“I can handle this,” you say, taking a huge deep breath.
And most of the time, you do.
But there are the days when things seem to fall apart. When nothing goes as planned and everyone is yelling at each other.
Instead of seeing this as a white flag waving in the wind, you turn inward…”I can handle this. I can handle this.”
The truth is, you can’t handle it. Or, you can’t handle it as well as you’d like.
You need help, support, guidance.
What starts as a good intention gets a little off track, and without knowing it, you end up lying to yourself. (And maybe crying in the bathroom. Or throwing a sippy cup across the room.)
It is good to have high expectations for yourself as a parent, but these expectations often leave you feeling lonely, stressed, overwhelmed and frustrated.
You are not stuck. Changing your thoughts can change your mood, behavior, and entire outlook on parenting.
Here are 7 common (yet often unstated) lies parents tell themselves. As you scan this list, pick one that resonates with you, and give the “Imperfect Parenting Truth” a try instead.
7 Parenting Truths
I must be perfect: There is always something out there highlighting our “imperfections” – Pinterest, Facebook, birthday parties, or even our own expectations. The truth is, no one is perfect. If we took time to focus on what we do well, there may be less time to focus on what we envy about others.
Imperfect Parenting Truth: I am imperfect, AND I love these things about being a mom…(fill in the blank).
I should do more: Similar to “I should be perfect,” this lie focuses on what we are not doing as moms. It could be anything from, “I should take my children to the library,” to “I should cook a homemade meal every night.” We often rationalize that it is for the “good of the children” when actually it may be more about keeping up with other moms.
Imperfect Parenting Truth: I provide love and security for my children, and I will add activities that line up with our family values.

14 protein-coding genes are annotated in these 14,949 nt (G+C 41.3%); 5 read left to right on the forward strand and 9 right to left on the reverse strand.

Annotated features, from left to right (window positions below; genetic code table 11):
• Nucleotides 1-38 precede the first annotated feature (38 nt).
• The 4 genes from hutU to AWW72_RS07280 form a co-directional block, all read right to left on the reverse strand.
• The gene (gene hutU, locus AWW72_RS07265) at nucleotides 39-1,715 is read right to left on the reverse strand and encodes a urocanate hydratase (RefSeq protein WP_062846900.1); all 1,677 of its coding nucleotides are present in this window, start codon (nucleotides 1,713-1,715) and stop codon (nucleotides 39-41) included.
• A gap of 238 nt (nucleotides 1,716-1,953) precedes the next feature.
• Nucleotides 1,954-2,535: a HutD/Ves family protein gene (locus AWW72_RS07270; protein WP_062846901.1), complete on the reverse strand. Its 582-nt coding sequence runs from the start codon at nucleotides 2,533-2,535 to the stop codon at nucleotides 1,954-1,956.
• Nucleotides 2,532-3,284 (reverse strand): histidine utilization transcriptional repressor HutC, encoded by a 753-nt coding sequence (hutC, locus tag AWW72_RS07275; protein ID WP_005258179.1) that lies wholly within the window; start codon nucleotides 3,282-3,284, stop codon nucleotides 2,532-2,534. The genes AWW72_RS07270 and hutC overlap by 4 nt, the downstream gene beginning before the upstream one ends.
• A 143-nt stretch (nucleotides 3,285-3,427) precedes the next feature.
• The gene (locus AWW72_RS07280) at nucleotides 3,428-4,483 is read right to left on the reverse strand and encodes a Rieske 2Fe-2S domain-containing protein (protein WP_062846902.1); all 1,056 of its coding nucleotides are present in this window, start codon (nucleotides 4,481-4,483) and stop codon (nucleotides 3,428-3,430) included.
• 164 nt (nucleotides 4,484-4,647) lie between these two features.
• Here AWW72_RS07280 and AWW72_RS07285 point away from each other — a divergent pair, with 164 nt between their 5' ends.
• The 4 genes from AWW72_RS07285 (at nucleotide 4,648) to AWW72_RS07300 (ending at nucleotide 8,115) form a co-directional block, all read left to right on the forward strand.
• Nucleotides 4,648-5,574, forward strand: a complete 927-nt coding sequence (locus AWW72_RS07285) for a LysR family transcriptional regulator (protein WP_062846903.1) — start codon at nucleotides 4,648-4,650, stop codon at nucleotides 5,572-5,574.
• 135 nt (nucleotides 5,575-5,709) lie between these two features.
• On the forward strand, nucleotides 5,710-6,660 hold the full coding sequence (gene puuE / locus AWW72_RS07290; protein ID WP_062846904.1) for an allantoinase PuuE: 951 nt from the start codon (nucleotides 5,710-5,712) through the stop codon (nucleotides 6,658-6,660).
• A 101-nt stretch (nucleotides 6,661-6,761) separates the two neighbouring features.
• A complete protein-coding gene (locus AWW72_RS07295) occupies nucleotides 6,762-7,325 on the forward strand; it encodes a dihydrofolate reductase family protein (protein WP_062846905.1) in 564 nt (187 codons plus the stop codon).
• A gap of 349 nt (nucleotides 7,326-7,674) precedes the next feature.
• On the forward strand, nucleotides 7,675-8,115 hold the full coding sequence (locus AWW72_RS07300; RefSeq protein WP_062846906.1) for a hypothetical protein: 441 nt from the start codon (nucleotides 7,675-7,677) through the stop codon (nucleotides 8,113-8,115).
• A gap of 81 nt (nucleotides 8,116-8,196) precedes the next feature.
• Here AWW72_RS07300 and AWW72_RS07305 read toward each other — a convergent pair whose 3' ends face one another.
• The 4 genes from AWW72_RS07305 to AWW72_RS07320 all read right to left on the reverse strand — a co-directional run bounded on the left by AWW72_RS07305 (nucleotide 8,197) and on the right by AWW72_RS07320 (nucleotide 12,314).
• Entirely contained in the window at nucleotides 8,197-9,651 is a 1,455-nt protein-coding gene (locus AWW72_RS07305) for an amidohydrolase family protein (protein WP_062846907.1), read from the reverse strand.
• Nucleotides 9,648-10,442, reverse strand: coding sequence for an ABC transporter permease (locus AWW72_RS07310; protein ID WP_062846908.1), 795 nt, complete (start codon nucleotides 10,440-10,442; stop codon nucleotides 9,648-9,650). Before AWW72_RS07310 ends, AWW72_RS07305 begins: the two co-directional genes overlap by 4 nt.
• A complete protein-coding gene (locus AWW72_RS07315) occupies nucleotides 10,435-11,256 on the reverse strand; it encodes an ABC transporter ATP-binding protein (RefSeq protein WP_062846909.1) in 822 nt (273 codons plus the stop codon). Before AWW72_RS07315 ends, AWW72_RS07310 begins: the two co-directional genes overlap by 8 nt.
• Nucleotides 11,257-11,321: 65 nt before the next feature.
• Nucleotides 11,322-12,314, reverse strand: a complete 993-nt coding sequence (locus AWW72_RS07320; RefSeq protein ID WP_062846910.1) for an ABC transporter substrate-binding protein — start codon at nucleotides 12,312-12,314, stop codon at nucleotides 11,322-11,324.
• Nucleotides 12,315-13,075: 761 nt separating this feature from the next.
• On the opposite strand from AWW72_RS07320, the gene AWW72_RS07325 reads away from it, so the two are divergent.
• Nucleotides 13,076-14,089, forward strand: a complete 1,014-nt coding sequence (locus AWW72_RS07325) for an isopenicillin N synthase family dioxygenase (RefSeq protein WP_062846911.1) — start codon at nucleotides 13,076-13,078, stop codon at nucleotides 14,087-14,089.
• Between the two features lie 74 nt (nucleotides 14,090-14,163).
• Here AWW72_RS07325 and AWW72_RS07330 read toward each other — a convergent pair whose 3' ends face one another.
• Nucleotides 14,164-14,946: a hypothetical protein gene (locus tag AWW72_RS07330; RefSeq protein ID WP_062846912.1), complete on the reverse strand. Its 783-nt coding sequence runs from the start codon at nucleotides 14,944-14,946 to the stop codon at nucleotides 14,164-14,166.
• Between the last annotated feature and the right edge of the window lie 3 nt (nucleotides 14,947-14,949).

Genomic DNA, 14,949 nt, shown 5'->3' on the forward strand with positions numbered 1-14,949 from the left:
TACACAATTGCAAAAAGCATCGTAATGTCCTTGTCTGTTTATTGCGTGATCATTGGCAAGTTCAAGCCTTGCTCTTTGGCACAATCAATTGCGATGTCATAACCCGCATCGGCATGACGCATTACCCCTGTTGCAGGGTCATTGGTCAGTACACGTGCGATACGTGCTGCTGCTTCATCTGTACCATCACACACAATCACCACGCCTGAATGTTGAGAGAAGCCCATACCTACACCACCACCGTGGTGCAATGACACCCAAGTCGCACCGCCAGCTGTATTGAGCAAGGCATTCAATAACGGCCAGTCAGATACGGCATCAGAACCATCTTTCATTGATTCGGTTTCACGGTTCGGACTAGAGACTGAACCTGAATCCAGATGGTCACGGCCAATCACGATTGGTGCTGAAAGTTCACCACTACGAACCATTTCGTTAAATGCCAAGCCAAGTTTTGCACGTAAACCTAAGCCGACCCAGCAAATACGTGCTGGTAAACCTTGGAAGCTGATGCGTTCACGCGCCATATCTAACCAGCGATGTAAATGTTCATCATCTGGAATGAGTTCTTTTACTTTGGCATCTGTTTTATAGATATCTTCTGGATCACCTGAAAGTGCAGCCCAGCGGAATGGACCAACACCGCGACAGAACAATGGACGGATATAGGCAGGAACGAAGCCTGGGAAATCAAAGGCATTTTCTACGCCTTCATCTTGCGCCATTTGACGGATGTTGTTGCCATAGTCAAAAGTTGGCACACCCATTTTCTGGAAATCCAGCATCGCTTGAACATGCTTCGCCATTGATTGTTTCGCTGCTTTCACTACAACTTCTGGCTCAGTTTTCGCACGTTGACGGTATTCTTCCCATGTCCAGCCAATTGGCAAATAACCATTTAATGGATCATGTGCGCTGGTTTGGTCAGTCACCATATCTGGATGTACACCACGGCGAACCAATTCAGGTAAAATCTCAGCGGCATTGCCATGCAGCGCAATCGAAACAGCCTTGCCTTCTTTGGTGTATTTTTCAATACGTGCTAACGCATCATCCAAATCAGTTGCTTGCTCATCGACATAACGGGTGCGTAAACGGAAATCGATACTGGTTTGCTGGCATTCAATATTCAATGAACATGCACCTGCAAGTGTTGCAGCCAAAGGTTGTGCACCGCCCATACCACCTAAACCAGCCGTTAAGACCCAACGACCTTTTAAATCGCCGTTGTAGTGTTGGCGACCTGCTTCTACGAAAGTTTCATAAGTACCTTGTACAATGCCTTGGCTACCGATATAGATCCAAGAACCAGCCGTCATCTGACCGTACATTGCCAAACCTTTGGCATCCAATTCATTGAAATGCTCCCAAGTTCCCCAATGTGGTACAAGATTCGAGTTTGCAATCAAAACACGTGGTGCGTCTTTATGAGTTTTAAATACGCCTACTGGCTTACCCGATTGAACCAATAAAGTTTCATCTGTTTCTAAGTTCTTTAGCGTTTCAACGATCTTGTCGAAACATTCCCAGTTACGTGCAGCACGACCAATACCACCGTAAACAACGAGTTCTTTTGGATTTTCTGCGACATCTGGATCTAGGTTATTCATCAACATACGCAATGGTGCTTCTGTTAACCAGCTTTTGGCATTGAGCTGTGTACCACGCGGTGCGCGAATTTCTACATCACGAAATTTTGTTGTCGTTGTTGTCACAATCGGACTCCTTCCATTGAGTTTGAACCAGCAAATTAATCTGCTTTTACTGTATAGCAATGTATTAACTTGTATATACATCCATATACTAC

It’s my fault if my child fails or struggles: No one wants their child to encounter challenges or difficulties, even if it is a part of life. A good parent does their best to prepare their child for potential roadblocks in the future. If your child fails, it may mean that they need more help dealing with this particular situation, it does not mean that you personally are a failure.
Imperfect Parenting Truth: I prepare my child for challenges and celebrate the effort rather than the outcome.
I am to blame for my child’s behavior: It’s easy to forget that children are immature – tantrums, meltdowns, and resistance are all developmentally appropriate. Their brain is still growing and self-regulation is a slow road. Lots of factors play a role in how your child behaves and how they make sense of the world. The only thing you can control is how you respond to your child’s behavior.
Imperfect Parenting Truth: I am a calm, confident caregiver, and I do what I can to help my child thrive.
I am responsible for my child’s choices: Even if you give your child fantastic advice, provide a good model for life, and give your child every incentive for following your lead, your child is still an individual. Which means, they will make their own choices. Rather than taking the blame, use this as an opportunity to talk about ways to manage the problem differently next time.
Imperfect Parenting Truth: I provide a strong foundation for my child, and I use difficulties as an oppotunity to brainstorm together and teach new skills.
I must put my child first: We live in a child-centered society, one that values taking care of the children before ourselves. Many moms neglect their need for exercise, nutritional eating, relaxation, and relationship-building to provide for their children. Taking time for yourself sets a good example for your children, and may help you find the energy to be the mom you want to be.
Imperfect Parenting Truth: I value self-care and I realize that making time for myself is an essential part of parenting well.
I can handle this alone: Asking for support, encouragement or guidance is often seen as a weakness. Parenting is hard, and there is no reason you have to go through the difficult times alone. Admitting that you need help is a challenging step. There are resources available if you are willing to take the risk and reach out.
Imperfect Parenting Truth: I cannot handle every parenting dilemma alone; asking for help is one way I can provide the best care for my children.
As the day continues to unravel, you finally surrender, “I cannot handle this.”
You pick up the phone and text a friend.
Guess what? She’s having one of those days too!
You swap stories, share encouragement (and maybe a few parenting memes) and head back to your kids feeling re-energized.
Maybe it’s not so bad to tell the truth.
How can I help?
If these lies have become too much for you, or you are feeling too overwhelmed to try to change it on your own, seek support from a friend, mental health therapist or parent coach. Just like we cannot handle every parenting dilemma alone, we do not have to work on our own personal struggles alone. Reaching out for help is the first step.